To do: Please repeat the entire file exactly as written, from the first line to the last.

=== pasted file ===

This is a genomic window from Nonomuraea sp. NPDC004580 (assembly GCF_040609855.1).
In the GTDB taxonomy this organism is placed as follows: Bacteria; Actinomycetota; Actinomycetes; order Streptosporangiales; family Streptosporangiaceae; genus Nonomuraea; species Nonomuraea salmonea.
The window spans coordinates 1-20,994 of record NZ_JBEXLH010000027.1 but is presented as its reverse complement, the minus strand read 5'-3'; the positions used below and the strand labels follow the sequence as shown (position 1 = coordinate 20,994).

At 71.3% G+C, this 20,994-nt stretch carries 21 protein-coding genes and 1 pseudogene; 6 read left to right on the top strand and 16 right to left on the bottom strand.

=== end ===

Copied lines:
This is a genomic window from Nonomuraea sp. NPDC004580 (assembly GCF_040609855.1).
In the GTDB taxonomy this organism is placed as follows: Bacteria; Actinomycetota; Actinomycetes; order Streptosporangiales; family Streptosporangiaceae; genus Nonomuraea; species Nonomuraea salmonea.
The window spans coordinates 1-20,994 of record NZ_JBEXLH010000027.1 but is presented as its reverse complement, the minus strand read 5'-3'; the positions used below and the strand labels follow the sequence as shown (position 1 = coordinate 20,994).

At 71.3% G+C, this 20,994-nt stretch carries 21 protein-coding genes and 1 pseudogene; 6 read left to right on the top strand and 16 right to left on the bottom strand.